We’re going to continue with our French word of the week series by taking a look at the word frapper. Click the icon below to hear its pronunciation:
Frapper is a verb, and it follows the same conjugation pattern as other common -er verbs in French. Its main meaning is to hit or to strike – it may be used literally…:
Il m’a frappé au visage. He hit me in the face.
Le jeune homme frappa son père. The young man struck his father.
Une météorite a frappé la Terre. A meteorite struck the Earth.
…or it can be used figuratively:
Son air fatigué m’a frappé. I was struck by how tired he looked.
L’industrie a été frappée par la récession. The industry has been hit by the recession.
Le malheur a frappé. Disaster struck.
Un puissant tremblement de terre a frappé l’île. A powerful earthquake hit the island.
Another common translation of frapper is to knock:
frapper à la porte/fenêtre to knock the door/window
« Frappez avant d’entrer. » “Knock before entering”.
Frapper is often used to describe hitting something or someone with your hand, but you can also use frapper to describe a blow with your foot. The verb is often followed up by prepositional phrases that can change how the verb is translated in English – for example:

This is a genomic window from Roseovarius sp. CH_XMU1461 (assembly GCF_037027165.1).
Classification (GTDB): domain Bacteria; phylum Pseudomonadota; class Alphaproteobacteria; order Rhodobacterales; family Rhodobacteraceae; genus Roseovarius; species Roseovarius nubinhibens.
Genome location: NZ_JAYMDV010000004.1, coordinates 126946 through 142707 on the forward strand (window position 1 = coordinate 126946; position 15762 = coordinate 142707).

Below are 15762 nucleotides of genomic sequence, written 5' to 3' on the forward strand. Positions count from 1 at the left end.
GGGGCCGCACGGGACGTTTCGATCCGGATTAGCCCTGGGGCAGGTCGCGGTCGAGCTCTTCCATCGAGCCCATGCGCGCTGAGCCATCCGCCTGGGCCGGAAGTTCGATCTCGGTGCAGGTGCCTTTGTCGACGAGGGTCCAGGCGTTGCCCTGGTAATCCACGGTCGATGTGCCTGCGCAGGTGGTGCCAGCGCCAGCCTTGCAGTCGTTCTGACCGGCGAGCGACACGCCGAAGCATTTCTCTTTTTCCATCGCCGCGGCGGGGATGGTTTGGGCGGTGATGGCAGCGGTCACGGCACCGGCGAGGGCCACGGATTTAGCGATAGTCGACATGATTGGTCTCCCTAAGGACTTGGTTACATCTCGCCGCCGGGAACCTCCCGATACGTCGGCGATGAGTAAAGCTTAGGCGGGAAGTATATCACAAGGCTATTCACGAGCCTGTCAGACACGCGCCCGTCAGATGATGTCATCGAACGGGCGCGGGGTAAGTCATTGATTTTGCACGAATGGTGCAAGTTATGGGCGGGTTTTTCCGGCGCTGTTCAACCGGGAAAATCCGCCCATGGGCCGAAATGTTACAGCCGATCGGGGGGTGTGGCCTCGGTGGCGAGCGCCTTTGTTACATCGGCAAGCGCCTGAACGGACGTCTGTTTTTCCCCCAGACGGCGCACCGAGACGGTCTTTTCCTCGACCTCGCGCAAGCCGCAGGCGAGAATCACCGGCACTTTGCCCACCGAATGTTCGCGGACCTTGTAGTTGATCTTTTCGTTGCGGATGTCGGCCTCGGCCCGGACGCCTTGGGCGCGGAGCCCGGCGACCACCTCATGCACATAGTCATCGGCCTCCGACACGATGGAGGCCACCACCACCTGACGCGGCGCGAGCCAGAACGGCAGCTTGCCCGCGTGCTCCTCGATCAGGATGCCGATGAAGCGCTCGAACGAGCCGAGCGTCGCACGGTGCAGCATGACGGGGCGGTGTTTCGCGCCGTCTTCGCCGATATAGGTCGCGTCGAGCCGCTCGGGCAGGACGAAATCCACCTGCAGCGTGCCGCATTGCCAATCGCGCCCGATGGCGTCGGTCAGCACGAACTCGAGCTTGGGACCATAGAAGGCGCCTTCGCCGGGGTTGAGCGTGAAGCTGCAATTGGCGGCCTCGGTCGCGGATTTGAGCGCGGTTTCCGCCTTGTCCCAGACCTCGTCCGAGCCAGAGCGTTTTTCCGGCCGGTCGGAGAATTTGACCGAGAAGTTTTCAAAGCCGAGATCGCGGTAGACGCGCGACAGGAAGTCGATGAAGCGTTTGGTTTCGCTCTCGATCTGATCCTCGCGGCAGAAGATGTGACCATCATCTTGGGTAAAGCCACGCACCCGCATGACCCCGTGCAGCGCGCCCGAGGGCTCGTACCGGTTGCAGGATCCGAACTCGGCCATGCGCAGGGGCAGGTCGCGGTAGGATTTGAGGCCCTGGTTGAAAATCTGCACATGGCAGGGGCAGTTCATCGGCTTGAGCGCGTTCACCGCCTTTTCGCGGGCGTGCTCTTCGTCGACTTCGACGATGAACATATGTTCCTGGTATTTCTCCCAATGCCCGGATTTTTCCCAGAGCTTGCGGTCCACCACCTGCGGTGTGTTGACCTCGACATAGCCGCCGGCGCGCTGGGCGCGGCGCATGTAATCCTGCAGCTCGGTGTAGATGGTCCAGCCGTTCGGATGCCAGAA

frapper dans ses mains to clap one’s hands
frapper du pied to tap/stamp one’s foot
Il frappait du poing sur la table. He was banging his fist on the table.
Le footballeur a frappé au but. The footballer shot at goal.
There is also a reflexive form of the verb, se frapper, which is translated in our online dictionary as to get worked up – the phrase se frapper la poitrine literally means to beat one’s breast.
Several idioms in French feature the verb frapper, too – for example:
frapper à la bonne porte to come to the right place (literally to knock on the right door)
frapper l’imagination de quelqu’un to capture someone’s imagination
frapper d’estoc et de taille to give it one’s all (literally to cut and thrust)
You’ve come to the right place – vous avez frappé à la bonne porte – to find out more about French vocabulary and usage. We hope you come back next time to learn what our next French word of the week will be.
Written by Gina Macleod, language content editor.
All opinions expressed on this blog are those of the individual writers, and do not necessarily reflect the opinions or policies of Collins, or its parent company, HarperCollins.
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